Heated Exchange in Senate Hearing Over Who Decides What Kids Should Read

In a recent Senate Judiciary Committee hearing, Senator John Kennedy ignited a heated debate by reading explicit, graphic passages from books available in Illinois schools. Here’s the whole story.

The Hearing

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During the hearing, Illinois Secretary of State Alexi Giannoulis, who was a witness at the session, appeared visibly uncomfortable and “disturbed” as Senator Kennedy, a 71-year-old lawmaker, read explicit passages from two books—Gender Queer and All Boys Aren’t Blue.

The Controversial Books

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The books have been controversial after being removed from some school libraries due to their explicit content.

Graphical Words

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Some of the words in the books include profanity and explicit references.

The Argument

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Giannoulis has been a prominent figure in his state’s legal efforts to prevent parents from having the authority to ban books they deem inappropriate for their children.

Blocking Government Funding to Libraries

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Earlier in the summer, he advocated for blocking government funding to libraries that do not adhere to the American Library Association’s Library Bill of Rights, which says that reading materials should not be removed or restricted due to “partisan or personal disapproval.”

The Senator Questioned Giannoulis

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Following Senator Kennedy’s reading of highly explicit book passages, he questioned Giannoulis, asking, “What are you asking us to do? Are you suggesting that only librarians should decide whether the two books that I just referenced should be available to kids? Is that what you’re saying?”

Don’t Give Me a Speech

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Giannoulis replied, “No,” but Kennedy pressed further, saying, “Don’t give me a speech; tell me what you’re asking.”

The Words Are Very Disturbing

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Giannoulis said, “With all due respect, senator, the words you spoke are disturbing – especially coming out of your mouth – is very disturbing. But what I would also tell you is that we’re not advocating for kids to read p***.”

Guise of Keeping Kids Safe

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“We are advocating for parents, random parents not to have the ability – under the guise of keeping kids safe – to try and challenge the world view of every single person on these issues,” he added.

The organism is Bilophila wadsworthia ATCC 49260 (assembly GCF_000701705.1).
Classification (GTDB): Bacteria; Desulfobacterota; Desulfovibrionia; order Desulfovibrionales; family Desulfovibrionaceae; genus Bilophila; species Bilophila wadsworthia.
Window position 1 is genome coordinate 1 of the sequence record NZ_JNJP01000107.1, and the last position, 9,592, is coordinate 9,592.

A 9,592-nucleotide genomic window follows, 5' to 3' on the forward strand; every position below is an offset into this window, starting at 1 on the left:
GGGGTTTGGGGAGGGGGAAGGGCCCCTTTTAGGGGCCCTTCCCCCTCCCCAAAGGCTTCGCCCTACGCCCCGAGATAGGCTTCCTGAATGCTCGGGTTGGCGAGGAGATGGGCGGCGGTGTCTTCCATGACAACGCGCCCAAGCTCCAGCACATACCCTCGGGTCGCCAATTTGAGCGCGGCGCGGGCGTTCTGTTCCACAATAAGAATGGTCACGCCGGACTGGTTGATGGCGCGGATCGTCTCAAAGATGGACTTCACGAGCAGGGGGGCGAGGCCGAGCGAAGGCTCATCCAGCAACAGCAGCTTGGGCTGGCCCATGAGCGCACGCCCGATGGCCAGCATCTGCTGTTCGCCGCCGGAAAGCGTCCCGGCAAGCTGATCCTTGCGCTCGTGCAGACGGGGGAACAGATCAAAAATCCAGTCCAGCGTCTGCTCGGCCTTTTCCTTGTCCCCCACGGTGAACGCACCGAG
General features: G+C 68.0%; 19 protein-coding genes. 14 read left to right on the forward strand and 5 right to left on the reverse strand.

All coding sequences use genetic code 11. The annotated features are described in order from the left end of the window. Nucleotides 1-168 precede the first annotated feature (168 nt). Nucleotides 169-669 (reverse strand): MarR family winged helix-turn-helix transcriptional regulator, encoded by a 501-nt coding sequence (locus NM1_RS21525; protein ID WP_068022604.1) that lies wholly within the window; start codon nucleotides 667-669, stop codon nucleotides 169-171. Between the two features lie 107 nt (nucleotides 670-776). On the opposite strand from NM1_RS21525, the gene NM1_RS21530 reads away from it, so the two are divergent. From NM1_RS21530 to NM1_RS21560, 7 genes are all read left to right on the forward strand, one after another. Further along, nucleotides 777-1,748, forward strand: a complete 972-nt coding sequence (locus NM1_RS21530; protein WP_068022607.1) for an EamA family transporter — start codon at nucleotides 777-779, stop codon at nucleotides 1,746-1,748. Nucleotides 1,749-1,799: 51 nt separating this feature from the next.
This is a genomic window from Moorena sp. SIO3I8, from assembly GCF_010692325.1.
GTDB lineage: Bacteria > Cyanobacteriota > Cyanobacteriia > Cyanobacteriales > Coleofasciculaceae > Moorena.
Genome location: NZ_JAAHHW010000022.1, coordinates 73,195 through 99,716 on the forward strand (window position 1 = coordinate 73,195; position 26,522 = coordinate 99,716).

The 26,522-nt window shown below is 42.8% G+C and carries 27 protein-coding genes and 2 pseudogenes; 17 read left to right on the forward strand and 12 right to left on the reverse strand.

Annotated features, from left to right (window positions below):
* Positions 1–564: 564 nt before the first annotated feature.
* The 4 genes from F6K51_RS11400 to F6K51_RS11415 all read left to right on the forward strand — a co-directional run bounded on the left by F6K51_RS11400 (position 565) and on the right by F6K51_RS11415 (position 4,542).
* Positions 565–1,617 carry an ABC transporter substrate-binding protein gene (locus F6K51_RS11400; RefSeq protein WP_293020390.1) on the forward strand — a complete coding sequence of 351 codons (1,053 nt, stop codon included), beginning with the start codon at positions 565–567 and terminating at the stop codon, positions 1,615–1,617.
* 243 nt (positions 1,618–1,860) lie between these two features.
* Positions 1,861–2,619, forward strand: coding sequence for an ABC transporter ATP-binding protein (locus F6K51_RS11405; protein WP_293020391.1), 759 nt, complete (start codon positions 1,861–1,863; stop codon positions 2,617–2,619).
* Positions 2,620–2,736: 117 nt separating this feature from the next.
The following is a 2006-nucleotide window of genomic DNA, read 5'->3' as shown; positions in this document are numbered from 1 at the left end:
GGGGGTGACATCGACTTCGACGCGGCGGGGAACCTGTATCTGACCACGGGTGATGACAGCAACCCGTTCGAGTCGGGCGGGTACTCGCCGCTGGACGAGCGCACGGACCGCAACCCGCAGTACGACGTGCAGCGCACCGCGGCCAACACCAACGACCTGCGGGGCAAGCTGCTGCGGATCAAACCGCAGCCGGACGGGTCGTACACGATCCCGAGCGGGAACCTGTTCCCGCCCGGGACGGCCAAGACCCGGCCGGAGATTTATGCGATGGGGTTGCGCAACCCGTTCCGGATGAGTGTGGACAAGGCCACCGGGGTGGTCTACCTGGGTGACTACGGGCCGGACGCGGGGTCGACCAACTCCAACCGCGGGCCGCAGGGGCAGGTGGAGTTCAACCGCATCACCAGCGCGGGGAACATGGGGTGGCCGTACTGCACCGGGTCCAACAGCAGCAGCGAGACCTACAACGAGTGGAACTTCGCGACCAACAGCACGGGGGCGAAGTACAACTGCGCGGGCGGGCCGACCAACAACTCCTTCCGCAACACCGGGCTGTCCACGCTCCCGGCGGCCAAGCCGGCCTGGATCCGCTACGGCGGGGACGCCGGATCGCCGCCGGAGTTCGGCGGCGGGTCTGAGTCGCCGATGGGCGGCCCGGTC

Helping Parents

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Rather than leaving the decision solely to librarians, Giannoulis stressed the importance of ensuring that “individual parents are [not] allowed to make a decision of where that line is in ‘To Kill a Mockingbird,’ which involves a rape scene.”

Giannoulis argued that allowing such decisions could lead to a slippery slope.

Kennedy Shot Back

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But Kennedy replied, “Well, I think you ought to think about it a little bit more before you come here.”

“If you’re going to propose something, you ought to be able – in 30 seconds – to be able to explain what you’re asking us to do,” he added.

Online Users Expressed Their Views

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Several online users shared their thoughts on the incident.

One user wrote, “They ARE coming for the children….no way to mask this no matter how you dice up the words.”

School Is for Children

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Another user added, “School is for children, I think adults on both sides of arguments pertaining to school need to get out and mentally grow up.”

The Double Standard

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A third user added, “What I don’t understand is that society is ok with saying kids can’t go to R-rated movies unless they’re 17 BUT trying to keep p*** out of grade school kids’ hands makes us Nazis. What’s wrong with keeping literature age-appropriate if we do it with film?”

The post Heated Exchange in Senate Hearing Over Who Decides What Kids Should Read first appeared on Wealthy Living.

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